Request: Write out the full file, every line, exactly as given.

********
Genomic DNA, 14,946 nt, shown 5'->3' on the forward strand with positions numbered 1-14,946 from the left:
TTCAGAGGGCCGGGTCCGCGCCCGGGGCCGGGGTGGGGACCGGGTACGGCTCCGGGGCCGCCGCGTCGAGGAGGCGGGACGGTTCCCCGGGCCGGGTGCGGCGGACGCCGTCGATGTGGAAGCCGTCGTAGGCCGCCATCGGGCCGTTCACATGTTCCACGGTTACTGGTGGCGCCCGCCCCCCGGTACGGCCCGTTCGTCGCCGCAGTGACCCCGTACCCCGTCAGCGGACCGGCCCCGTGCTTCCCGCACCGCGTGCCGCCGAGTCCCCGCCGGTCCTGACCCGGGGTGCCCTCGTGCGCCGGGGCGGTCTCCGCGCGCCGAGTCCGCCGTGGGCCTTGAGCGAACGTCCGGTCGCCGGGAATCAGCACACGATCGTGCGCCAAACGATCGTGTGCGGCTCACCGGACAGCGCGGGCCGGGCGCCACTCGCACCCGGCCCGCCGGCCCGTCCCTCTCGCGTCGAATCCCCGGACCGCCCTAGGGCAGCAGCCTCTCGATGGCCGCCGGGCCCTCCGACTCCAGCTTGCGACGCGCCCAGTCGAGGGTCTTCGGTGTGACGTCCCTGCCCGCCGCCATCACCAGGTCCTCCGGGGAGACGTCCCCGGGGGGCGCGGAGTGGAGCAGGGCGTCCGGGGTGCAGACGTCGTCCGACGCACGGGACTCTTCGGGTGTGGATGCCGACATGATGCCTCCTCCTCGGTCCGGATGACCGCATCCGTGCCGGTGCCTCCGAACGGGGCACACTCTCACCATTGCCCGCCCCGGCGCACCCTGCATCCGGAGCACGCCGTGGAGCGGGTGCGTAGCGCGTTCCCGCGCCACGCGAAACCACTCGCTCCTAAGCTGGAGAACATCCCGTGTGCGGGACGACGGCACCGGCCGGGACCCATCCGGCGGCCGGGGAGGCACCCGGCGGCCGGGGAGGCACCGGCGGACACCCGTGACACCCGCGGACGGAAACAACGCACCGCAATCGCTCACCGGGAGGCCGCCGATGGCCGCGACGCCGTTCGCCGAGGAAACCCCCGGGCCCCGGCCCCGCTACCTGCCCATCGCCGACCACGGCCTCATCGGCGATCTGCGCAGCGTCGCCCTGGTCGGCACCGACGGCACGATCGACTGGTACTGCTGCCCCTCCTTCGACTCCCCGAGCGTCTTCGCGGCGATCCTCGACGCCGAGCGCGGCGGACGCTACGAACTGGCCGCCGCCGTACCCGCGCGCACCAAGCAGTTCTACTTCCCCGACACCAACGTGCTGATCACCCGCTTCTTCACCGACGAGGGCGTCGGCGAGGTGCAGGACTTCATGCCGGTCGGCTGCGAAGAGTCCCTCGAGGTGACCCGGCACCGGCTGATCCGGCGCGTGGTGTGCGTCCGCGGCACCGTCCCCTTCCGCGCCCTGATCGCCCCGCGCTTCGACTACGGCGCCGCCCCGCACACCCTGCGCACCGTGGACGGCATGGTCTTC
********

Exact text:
Genomic DNA, 14,946 nt, shown 5'->3' on the forward strand with positions numbered 1-14,946 from the left:
TTCAGAGGGCCGGGTCCGCGCCCGGGGCCGGGGTGGGGACCGGGTACGGCTCCGGGGCCGCCGCGTCGAGGAGGCGGGACGGTTCCCCGGGCCGGGTGCGGCGGACGCCGTCGATGTGGAAGCCGTCGTAGGCCGCCATCGGGCCGTTCACATGTTCCACGGTTACTGGTGGCGCCCGCCCCCCGGTACGGCCCGTTCGTCGCCGCAGTGACCCCGTACCCCGTCAGCGGACCGGCCCCGTGCTTCCCGCACCGCGTGCCGCCGAGTCCCCGCCGGTCCTGACCCGGGGTGCCCTCGTGCGCCGGGGCGGTCTCCGCGCGCCGAGTCCGCCGTGGGCCTTGAGCGAACGTCCGGTCGCCGGGAATCAGCACACGATCGTGCGCCAAACGATCGTGTGCGGCTCACCGGACAGCGCGGGCCGGGCGCCACTCGCACCCGGCCCGCCGGCCCGTCCCTCTCGCGTCGAATCCCCGGACCGCCCTAGGGCAGCAGCCTCTCGATGGCCGCCGGGCCCTCCGACTCCAGCTTGCGACGCGCCCAGTCGAGGGTCTTCGGTGTGACGTCCCTGCCCGCCGCCATCACCAGGTCCTCCGGGGAGACGTCCCCGGGGGGCGCGGAGTGGAGCAGGGCGTCCGGGGTGCAGACGTCGTCCGACGCACGGGACTCTTCGGGTGTGGATGCCGACATGATGCCTCCTCCTCGGTCCGGATGACCGCATCCGTGCCGGTGCCTCCGAACGGGGCACACTCTCACCATTGCCCGCCCCGGCGCACCCTGCATCCGGAGCACGCCGTGGAGCGGGTGCGTAGCGCGTTCCCGCGCCACGCGAAACCACTCGCTCCTAAGCTGGAGAACATCCCGTGTGCGGGACGACGGCACCGGCCGGGACCCATCCGGCGGCCGGGGAGGCACCCGGCGGCCGGGGAGGCACCGGCGGACACCCGTGACACCCGCGGACGGAAACAACGCACCGCAATCGCTCACCGGGAGGCCGCCGATGGCCGCGACGCCGTTCGCCGAGGAAACCCCCGGGCCCCGGCCCCGCTACCTGCCCATCGCCGACCACGGCCTCATCGGCGATCTGCGCAGCGTCGCCCTGGTCGGCACCGACGGCACGATCGACTGGTACTGCTGCCCCTCCTTCGACTCCCCGAGCGTCTTCGCGGCGATCCTCGACGCCGAGCGCGGCGGACGCTACGAACTGGCCGCCGCCGTACCCGCGCGCACCAAGCAGTTCTACTTCCCCGACACCAACGTGCTGATCACCCGCTTCTTCACCGACGAGGGCGTCGGCGAGGTGCAGGACTTCATGCCGGTCGGCTGCGAAGAGTCCCTCGAGGTGACCCGGCACCGGCTGATCCGGCGCGTGGTGTGCGTCCGCGGCACCGTCCCCTTCCGCGCCCTGATCGCCCCGCGCTTCGACTACGGCGCCGCCCCGCACACCCTGCGCACCGTGGACGGCATGGTCTTC